Subject: Greenwich Village filmmaker Laura Archib|
Stilly River Sage
Date: 08 Oct 11 - 10:19 AM
A Mudcat member who mostly lurks, GVTom, sent me this link this morning. He has been developing a walking tour of Greenwich Village and was interviewed by Archibald in the making of the film, suggesting locations and such.
This is good long interview interspersed with some YouTube performances by some of this interviewed or discussed. I have extracted the text by Marshall Ward to preserve it here, but if there are copyright issues it can be removed. This is the kind of thing that Mudcat thrives on, so I've put it all here, but please follow the link, listen to the videos and let whatever counters and fund generators set up at Backpage Magazine get your view.
Greenwich Village, by ushering in the dawn of free speech, free love, and politically engaged art, changed the world forever. The artists who emerged – from Arlo Guthrie to Buffy Saint-Marie to Bob Dylan – challenged the status quo by singing about civil liberties, protesting the Vietnam War, and holding governments accountable for their actions.
Their music was heard. Their message universal. Their outcome revolutionary.
Yet there has never been an in-depth film — with over 20 interviews, rare archival footage, and new performances — made about the militant Greenwich Village music scene that so deeply and irreversibly changed the political, social and cultural landscape. Until now.
In the soon-to-be-released documentary Greenwich Village: The Music that Defined a Generation, Canadian filmmaker Laura Archibald sheds light on the music scene of Manhattan's Greenwich Village in the '60s and early '70s, highlighting numerous legendary singer-songwriters who collectively became the voice of a generation, including everyone from Pete Seeger to Judy Collins to Kris Kristofferson.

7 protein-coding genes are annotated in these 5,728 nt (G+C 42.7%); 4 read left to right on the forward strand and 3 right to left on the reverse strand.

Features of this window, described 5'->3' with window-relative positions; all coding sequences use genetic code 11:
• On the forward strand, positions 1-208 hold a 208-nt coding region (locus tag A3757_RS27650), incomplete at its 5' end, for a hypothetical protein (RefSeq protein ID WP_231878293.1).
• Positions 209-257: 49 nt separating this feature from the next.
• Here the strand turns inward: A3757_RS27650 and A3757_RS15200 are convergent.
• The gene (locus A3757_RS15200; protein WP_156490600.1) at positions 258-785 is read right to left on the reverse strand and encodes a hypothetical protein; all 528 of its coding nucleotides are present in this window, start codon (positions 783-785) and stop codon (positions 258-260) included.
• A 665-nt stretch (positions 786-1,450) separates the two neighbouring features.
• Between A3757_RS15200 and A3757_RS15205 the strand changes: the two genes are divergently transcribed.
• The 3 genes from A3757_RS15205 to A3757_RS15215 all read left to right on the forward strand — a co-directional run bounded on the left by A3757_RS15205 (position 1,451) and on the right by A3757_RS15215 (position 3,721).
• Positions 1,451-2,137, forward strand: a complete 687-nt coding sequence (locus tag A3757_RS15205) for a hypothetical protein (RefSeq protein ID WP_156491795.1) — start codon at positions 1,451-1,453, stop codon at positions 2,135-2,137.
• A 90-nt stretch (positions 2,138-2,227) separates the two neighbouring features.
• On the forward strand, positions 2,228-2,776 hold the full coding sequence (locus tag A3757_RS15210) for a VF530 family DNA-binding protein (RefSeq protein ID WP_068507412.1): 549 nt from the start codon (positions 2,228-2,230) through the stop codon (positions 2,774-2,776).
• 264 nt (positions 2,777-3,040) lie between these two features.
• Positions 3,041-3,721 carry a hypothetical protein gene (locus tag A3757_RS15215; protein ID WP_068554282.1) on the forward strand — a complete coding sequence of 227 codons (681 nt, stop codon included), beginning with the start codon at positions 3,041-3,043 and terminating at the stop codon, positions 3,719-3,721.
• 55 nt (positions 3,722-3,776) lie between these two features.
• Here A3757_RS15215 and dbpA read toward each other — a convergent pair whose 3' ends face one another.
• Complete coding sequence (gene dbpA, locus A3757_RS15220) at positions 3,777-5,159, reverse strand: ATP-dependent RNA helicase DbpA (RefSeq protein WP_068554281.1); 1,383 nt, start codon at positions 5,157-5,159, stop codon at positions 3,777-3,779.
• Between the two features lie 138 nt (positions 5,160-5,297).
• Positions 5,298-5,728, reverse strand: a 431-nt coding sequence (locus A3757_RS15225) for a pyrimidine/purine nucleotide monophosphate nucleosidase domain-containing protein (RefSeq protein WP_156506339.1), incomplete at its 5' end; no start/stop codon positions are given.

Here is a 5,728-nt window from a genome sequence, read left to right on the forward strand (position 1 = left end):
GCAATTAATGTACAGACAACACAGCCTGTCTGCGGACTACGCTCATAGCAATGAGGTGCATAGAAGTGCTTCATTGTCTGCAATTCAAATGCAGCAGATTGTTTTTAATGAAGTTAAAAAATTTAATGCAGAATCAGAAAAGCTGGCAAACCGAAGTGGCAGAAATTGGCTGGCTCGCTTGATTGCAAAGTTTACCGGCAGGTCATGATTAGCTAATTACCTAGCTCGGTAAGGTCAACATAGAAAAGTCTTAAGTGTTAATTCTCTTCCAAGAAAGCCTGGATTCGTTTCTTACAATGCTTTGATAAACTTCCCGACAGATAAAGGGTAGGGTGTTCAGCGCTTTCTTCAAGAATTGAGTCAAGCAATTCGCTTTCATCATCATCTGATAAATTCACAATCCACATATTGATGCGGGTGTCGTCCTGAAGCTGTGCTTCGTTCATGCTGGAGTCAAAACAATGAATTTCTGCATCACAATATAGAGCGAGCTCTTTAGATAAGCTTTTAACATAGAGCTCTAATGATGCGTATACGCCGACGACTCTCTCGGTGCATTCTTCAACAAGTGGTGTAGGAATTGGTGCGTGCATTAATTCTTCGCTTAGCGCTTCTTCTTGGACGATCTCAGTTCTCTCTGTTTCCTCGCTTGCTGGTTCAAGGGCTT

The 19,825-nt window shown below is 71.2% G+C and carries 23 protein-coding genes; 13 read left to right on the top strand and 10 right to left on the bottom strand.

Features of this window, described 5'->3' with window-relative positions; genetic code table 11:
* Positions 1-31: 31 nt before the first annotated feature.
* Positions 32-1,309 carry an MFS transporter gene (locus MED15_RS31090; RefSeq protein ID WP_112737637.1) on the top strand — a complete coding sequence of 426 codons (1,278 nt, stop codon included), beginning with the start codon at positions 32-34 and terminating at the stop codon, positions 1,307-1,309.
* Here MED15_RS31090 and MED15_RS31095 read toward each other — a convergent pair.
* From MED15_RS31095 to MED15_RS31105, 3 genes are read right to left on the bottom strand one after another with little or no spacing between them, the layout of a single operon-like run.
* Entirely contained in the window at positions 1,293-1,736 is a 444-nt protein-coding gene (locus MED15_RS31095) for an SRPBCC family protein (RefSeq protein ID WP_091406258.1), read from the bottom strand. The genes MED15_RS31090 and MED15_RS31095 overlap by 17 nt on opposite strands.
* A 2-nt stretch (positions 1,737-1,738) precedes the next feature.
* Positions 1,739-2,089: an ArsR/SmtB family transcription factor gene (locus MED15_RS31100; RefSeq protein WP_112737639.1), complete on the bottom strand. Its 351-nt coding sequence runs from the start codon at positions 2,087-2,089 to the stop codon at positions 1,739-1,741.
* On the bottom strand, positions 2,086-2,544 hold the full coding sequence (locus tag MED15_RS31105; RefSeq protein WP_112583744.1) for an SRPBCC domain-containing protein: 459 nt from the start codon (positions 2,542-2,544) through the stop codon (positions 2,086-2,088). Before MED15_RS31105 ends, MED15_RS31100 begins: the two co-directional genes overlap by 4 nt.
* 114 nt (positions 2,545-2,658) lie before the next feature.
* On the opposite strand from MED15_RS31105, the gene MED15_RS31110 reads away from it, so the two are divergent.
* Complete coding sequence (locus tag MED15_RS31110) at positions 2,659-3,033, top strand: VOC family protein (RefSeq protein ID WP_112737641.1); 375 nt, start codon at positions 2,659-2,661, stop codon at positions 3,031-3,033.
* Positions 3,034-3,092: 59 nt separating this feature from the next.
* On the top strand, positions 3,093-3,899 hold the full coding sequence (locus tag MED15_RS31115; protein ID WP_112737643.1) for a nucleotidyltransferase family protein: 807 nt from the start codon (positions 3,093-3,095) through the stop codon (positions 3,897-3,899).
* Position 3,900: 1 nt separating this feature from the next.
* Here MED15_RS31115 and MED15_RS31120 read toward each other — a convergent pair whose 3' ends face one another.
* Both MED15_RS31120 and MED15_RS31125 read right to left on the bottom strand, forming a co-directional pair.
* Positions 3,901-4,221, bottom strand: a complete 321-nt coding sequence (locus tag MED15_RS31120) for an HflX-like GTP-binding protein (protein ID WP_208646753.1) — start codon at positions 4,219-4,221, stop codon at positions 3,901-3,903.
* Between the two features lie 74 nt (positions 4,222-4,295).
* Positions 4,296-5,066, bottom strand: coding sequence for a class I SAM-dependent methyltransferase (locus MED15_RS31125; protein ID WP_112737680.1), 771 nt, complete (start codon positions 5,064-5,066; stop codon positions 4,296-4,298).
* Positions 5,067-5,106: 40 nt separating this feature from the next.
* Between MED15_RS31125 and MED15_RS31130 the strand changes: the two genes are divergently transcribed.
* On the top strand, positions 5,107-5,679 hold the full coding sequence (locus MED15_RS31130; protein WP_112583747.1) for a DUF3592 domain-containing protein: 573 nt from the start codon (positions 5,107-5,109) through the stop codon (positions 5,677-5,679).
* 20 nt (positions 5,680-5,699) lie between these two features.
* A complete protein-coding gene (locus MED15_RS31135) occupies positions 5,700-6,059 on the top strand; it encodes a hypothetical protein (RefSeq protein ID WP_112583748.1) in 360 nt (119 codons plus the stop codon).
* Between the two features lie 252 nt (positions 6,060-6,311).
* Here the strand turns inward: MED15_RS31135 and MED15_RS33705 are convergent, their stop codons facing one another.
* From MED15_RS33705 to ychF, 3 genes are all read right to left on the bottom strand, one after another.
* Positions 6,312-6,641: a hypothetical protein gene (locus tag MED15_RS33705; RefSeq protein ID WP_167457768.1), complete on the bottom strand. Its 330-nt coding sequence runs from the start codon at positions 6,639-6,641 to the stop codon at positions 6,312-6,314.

Back Page Magazine: It's been said that Greenwich Village was essentially a state of mind, with no boundaries. Is that how you see "the Village?" A magical time and place that will never be duplicated?
Laura Archibald: Oh yes, and that was one of the many ideas about the Village that intrigued me so much that I wanted to make a film about it. This idea that everyone knew that you could go there if you were different, if you were eccentric, if you were gay, or if you were a communist — it didn't matter. You were accepted there, and I loved this idea that people made a pilgrimage to the Village. I was also fascinated by this place made up of just four or five city blocks, and how what came out of there is truly remarkable.
BPM: With so many talented and prolific artists to come out of the Village — The Mamas & the Papas, Simon & Garfunkel, Gordon Lightfoot, Joan Baez, Roger McGuinn, Peter, Paul and Mary — how did you decide where to start?
LA: I looked at it in a chronological way, and chose 1961 as a starting point. Obviously, you can go back to the 1800s in the Village, as there is a long history of bohemianism and people being able to express themselves through painting, poetry, writing, and then ultimately music. But I had to jump in there somewhere, so I decided '61 because that was the year the mayor decided there should be no more music in the park, because it was attracting "the wrong kind of people, like interracial couples and other problems" — whatever that means.
So they shut down the music in the park, and made every street performer or guitar player get a cabaret license to perform in the park, but when they went to apply, they were all suspiciously declined. That's when one day in '61, Izzy Young, a big leader in the folk community at that time, marched with others into the park knowing that police would likely show up.
And in the film, you'll see great footage from that time showing the riot unfolding and Izzy Young saying, 'You can't stop us from singing!" and they started singing the Star Spangled Banner. Well, how can you stop a group of people from singing the national anthem? And that was, as some say, the very first movement of freedom of speech. So I thought the riot would make a great bookend for the documentary, start and finish with it, and whatever happens with the interviews in between will take me along that journey.